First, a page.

Reasons why websites can go offline
There are numerous reasons why a website can go offline: it can be caused by everything from natural disasters, such as floods at your web host’s data centre, to you accidentally putting your site into maintenance mode. Some causes are more common than others, however, and in this next section, we’ll look at the ones which are most likely to affect your site.
1. Scheduled server maintenance
Like any other computer, the server on which your website is hosted needs to be looked after. From time to time, your web host will need to update software, install security patches and upgrade hardware. Whilst much of this can be done while the server is still in operation, occasionally, this will mean the server needs to be temporarily taken offline or rebooted. When this happens, your website may be unavailable (though there are some forms of hosting where this is not necessary).
Web hosts are aware of how this can affect customers and they undertake their maintenance at times which are least likely to cause disruption to your business. For example, they will avoid times of the day when web traffic is the busiest. However, if your web host is based in another country, the time differences can mean this is less convenient.
2. Server overload
Sometimes websites can go down because the server on which they are hosted cannot handle the number of processes taking place. One cause of this is the DDoS attack where a hacker will flood a server with so many traffic requests that it goes offline. It can also happen on a shared server where one of the websites being hosted receives so much traffic that the other sites suffer performance problems as a result. It can also happen if something on your website goes viral and you suddenly get unexpectedly high volumes of visitors all trying to reach your site at the same time.
If you use shared hosting, make sure your web host puts measures in place to prevent other user’s websites usurping all the server resources. If you find that the amount of traffic you receive is regularly taking your site offline, this can be a sign that you have a very popular website and that you need to upgrade to a larger hosting package to handle all your traffic.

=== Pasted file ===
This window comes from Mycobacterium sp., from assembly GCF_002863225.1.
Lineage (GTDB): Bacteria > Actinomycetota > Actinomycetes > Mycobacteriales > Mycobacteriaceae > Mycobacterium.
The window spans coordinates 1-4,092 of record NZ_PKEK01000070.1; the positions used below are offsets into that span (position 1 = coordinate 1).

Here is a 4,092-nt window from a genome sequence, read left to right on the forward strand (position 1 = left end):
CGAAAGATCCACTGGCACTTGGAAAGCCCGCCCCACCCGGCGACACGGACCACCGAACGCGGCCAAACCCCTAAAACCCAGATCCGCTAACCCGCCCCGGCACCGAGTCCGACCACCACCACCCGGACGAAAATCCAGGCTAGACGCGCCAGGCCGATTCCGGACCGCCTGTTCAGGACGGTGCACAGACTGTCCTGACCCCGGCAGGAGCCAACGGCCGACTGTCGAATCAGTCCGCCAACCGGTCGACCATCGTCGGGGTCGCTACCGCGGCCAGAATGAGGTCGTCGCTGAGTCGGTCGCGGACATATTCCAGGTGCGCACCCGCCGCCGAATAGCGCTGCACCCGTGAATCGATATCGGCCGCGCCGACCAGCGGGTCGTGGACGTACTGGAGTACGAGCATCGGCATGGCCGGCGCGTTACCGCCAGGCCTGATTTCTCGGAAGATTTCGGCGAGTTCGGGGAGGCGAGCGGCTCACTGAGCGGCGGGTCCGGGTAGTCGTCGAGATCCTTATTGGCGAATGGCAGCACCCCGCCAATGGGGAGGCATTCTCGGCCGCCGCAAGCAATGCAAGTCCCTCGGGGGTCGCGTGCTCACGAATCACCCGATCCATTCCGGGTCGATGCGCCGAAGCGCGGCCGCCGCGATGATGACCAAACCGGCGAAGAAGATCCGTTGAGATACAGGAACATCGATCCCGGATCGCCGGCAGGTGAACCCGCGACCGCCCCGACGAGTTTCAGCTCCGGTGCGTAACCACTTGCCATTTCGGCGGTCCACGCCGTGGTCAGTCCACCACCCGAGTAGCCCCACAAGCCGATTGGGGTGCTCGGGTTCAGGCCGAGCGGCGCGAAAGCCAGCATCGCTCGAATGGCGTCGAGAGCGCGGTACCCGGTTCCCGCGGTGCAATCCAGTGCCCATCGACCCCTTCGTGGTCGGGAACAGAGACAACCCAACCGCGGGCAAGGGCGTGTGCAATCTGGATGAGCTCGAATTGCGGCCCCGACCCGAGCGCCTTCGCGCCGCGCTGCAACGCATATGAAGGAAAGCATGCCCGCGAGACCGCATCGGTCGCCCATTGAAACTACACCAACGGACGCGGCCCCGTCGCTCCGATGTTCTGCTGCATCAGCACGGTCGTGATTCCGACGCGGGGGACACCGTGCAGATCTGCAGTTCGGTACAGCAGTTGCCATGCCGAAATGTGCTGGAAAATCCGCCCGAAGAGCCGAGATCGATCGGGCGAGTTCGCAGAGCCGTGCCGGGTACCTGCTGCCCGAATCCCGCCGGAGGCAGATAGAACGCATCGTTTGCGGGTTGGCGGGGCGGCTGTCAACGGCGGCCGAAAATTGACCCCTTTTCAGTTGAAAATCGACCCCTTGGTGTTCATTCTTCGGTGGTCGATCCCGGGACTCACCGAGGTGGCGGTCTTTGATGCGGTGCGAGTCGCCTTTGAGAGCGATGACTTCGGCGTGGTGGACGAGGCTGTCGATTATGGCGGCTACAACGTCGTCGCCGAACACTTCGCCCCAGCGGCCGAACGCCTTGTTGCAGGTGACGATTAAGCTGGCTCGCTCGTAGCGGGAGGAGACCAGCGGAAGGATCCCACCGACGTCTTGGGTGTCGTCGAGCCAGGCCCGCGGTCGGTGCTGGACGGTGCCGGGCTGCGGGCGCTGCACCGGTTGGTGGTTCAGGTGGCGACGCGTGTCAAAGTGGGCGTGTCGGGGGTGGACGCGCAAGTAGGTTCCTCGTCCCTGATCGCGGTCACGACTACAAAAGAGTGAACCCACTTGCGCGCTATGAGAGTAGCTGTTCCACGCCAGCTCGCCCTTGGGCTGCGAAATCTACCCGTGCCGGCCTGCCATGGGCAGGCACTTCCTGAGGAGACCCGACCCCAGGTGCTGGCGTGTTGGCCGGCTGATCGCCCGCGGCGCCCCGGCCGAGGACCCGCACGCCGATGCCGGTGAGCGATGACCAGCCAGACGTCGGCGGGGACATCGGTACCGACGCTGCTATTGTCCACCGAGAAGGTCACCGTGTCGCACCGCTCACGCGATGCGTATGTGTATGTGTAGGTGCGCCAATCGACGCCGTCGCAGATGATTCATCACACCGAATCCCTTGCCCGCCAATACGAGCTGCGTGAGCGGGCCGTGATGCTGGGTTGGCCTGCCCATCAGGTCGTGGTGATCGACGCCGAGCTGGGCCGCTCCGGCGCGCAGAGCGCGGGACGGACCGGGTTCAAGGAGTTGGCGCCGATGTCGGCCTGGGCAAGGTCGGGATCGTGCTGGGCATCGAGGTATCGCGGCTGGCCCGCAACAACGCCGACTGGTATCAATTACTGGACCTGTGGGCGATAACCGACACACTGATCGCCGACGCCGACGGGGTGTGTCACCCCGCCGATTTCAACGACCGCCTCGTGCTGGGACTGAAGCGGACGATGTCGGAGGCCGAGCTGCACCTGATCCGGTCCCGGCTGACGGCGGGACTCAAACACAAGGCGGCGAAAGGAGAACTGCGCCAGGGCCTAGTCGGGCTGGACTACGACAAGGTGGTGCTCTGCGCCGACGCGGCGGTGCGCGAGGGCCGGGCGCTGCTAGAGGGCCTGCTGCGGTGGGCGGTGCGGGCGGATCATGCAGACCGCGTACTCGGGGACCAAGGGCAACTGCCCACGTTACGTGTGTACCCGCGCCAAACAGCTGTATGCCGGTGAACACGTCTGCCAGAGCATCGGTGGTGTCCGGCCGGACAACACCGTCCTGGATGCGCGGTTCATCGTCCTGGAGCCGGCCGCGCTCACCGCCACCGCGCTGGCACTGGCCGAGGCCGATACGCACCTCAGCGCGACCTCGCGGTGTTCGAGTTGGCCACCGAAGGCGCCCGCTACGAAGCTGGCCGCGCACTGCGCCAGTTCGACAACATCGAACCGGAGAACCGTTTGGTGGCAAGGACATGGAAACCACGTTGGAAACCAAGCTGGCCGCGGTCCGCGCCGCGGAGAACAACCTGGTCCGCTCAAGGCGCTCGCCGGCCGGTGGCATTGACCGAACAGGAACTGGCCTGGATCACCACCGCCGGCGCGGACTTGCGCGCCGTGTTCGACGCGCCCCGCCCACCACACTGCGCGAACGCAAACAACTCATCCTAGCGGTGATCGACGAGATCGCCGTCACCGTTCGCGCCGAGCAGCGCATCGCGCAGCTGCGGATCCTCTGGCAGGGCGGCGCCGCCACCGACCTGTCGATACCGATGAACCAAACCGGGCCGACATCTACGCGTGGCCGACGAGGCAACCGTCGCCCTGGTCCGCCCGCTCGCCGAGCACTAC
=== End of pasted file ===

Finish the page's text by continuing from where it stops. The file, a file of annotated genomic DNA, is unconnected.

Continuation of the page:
3. Coding errors
A common cause of downtime is due to coding errors on your website. Whilst individual pieces of software are usually error free, sometimes when you run them together they may cause a conflict. For example, if you run a WordPress website, you may find that two separate plugins are incompatible. Each may work perfectly when the other isn’t installed but when both are installed your site may go offline. If this happens, you may need to find an alternative plugin.
Another coding error happens when people tinker with the coding on their site without really knowing what they are doing. Lots of people do this, particularly with CMS website software like WordPress. If you intend to tinker with the coding, always make sure you have a backup so that, if the worst happens, you can get your site back online quickly.
Besides the DDoS attacks we mentioned earlier, there are other forms of hacking that can take your site offline. If a hacker gets access to your cPanel or your server area, they can take your site down by deleting or tampering with files. Alternatively, they can redirect your visitors to other websites, so whilst it might look like your site is online, everyone who tries to visit it ends up on a different and often malicious website. To avoid this, always use strong login passwords and keep your site secure.
5. Poor hosting
If you find that your website goes offline on a regular basis, it could be that you have opted to go with a poor-quality web host. They could be using outdated hardware, cramming too many users on to each server or simply not monitoring how well their servers are performing. If this is the case, you need to migrate your site to a different and more reliable web host.